T notes: GLT is the next big thing
Patriots parade; productivity push in repair shops
FIRST CAME GLX, and now there’s GLT.
The MBTA each year compiles a capital spending plan for the next five years. The current plan, which runs from fiscal 2019 through fiscal 2023, calls for roughly $8 billion in spending, with the Green Line extension (often dubbed GLX) to Somerville and Medford accounting for roughly $1.2 billion of the total.
The agency is now starting to put together the budget for fiscal 2020 through fiscal 2024, and T officials say it will follow the same broad themes as the previous plan except for the addition of a Green Line Transformation, or GLT, program. The GLT program is similar to the upgrades being made to the Red and Orange lines, with investments in new vehicles, upgrades to infrastructure and facilities, and new technology.
T officials said a large portion of the cost of the GLT program – an estimated $836 million, according to a presentation to the Fiscal and Management Control Board on Monday – will come from reallocating money set aside but no longer needed for the current capital spending program.
The sources of the roughly $8 billion needed for the fiscal 2020-2024 capital spending plan include the federal government (45 percent), MBTA bonds (29 percent), state funds (15 percent), legislative appropriations (9 percent), and third party reimbursements (2 percent). Despite uncertainty in Washington, MBTA officials expect federal funds to keep flowing at roughly their current rate.
MBTA officials are gearing up for big crowds at Tuesday’s New England Patriots parade, and urging fans to ride public transit and plan ahead. For details on MBTA bus, subway, and commuter rail service on Tuesday, click here.
Productivity push at the MBTA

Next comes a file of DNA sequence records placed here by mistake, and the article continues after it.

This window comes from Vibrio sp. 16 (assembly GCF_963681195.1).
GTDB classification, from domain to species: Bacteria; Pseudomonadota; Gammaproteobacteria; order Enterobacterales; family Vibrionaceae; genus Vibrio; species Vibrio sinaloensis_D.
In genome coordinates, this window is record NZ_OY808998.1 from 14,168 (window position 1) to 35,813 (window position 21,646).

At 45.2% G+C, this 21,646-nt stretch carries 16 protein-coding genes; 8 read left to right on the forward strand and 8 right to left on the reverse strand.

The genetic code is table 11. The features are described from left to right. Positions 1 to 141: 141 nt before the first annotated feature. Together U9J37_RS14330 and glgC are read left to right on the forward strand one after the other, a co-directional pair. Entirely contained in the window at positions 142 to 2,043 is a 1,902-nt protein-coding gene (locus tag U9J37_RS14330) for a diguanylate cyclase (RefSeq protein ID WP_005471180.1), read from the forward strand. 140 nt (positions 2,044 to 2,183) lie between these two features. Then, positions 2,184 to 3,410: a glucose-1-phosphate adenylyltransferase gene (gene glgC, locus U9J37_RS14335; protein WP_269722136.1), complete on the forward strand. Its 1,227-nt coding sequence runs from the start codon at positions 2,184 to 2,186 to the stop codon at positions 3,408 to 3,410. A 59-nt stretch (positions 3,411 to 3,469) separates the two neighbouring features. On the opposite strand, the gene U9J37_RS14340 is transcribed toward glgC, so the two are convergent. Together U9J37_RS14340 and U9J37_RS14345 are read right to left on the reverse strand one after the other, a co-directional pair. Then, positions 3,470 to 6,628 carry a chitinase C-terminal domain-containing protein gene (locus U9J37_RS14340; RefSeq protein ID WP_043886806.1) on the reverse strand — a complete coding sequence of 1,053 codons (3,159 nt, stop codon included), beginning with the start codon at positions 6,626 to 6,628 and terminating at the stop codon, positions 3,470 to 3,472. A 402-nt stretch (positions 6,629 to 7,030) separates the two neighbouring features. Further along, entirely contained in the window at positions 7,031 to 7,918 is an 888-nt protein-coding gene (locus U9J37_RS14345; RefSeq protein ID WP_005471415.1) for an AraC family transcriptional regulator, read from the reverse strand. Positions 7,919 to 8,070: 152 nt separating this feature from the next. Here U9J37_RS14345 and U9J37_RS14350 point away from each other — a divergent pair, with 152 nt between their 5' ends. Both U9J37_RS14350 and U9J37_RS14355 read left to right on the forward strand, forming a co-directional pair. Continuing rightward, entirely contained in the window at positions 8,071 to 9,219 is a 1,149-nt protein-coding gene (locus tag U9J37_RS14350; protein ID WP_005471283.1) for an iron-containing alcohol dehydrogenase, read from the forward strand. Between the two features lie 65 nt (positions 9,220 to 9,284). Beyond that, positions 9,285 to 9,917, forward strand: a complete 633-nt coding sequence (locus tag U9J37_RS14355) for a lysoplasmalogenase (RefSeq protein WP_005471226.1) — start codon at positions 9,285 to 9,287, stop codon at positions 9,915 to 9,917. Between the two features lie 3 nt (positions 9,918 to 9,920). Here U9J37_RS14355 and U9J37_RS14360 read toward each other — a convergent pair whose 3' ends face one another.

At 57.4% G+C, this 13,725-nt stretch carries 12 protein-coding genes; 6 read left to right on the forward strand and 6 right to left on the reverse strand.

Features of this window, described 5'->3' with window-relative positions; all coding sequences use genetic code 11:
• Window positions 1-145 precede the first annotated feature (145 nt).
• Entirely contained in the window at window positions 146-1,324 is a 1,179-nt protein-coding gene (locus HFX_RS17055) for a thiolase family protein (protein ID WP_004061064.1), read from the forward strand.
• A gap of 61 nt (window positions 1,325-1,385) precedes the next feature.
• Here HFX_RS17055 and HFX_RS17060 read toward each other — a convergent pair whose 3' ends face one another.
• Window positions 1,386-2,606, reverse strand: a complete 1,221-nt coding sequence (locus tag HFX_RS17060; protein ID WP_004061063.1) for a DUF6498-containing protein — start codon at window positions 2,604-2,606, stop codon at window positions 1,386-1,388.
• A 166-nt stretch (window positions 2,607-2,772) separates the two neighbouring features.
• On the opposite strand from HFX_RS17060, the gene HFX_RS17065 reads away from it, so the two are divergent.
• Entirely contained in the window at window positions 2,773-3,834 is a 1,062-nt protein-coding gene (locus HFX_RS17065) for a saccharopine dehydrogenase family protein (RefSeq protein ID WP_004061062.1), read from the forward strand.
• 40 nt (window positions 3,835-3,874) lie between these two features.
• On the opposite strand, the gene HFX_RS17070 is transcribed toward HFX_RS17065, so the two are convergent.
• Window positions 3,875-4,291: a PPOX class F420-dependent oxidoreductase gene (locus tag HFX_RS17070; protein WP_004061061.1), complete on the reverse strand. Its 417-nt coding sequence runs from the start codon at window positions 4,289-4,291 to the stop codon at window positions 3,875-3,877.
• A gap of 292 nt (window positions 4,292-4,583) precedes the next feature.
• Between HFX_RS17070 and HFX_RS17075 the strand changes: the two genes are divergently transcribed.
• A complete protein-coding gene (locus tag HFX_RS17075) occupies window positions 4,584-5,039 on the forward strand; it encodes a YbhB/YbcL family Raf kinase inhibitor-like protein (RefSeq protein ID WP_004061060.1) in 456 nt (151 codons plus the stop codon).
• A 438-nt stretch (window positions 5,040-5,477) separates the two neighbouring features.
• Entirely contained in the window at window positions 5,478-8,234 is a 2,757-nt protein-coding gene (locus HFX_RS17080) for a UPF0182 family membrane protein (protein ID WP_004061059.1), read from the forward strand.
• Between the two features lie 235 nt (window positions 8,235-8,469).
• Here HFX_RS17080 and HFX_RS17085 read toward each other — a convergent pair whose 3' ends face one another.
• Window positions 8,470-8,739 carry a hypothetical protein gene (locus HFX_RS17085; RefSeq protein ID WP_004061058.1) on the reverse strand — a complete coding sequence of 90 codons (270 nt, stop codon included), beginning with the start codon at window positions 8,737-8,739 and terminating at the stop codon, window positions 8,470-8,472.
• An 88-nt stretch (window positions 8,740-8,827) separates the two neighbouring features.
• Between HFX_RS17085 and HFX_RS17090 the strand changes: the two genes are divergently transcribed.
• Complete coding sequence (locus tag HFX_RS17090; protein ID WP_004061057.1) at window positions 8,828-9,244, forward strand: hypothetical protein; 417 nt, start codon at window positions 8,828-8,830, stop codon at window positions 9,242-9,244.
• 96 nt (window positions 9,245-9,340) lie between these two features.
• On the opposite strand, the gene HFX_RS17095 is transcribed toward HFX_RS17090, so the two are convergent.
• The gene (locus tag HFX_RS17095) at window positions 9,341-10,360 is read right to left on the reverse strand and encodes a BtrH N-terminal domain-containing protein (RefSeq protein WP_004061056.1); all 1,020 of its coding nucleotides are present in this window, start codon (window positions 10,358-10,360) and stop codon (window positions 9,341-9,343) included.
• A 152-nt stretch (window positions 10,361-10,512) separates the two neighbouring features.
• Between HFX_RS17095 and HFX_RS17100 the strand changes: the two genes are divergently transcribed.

MBTA officials say they are seeing much greater worker productivity at the agency’s Southampton bus maintenance garage, but it’s unclear how much savings the initiative will generate.
Kat Benesh, the T’s chief of operations strategy, policy & oversight, told the Fiscal and Management Control Board on Monday that the cost per mile at the garage has fallen from $6.12 in December 2017 to $5.58 in December 2018, a drop of 54 cents, or 9 percent. Benesh said bus fleet and staffing levels have remained stable even as the mileage has increased from roughly 160,000 miles per month to about 200,000 miles per month.Part of the productivity effort is focused on creating standard repair times for most bus work and sticking to them. Benesh said compliance with standard repair times averaged 80 percent in the three-month period from October to December. But she said the mean miles between failure has continued to hover in the 8,000 range, below the goal of 12,500 miles.
The T is counting on $30 million in budget savings in fiscal 2019 from the productivity initiative. Benesh said the T is on track to reach that goal, but it was unclear from her presentation whether the agency would actually cut costs by that amount or merely keep costs from rising. At the Southampton garage, for example, Benesh’s presentation described the “annualized cost avoidance/savings” as somewhere between $500,000 and $1 million.